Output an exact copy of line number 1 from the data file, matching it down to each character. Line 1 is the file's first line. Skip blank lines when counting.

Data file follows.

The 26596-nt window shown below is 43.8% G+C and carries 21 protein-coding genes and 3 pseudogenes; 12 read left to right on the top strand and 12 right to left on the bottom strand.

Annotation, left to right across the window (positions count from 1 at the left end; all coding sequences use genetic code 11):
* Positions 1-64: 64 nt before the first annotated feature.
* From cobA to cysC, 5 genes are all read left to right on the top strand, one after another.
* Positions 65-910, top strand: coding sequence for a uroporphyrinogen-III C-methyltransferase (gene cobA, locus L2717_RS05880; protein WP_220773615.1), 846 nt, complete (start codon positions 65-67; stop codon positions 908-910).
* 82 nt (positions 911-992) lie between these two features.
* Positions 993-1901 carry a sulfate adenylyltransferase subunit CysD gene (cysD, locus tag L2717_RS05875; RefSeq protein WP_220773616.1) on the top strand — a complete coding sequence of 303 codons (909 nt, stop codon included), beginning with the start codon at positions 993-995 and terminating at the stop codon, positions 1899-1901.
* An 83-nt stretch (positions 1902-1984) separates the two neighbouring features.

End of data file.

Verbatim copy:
The 26596-nt window shown below is 43.8% G+C and carries 21 protein-coding genes and 3 pseudogenes; 12 read left to right on the top strand and 12 right to left on the bottom strand.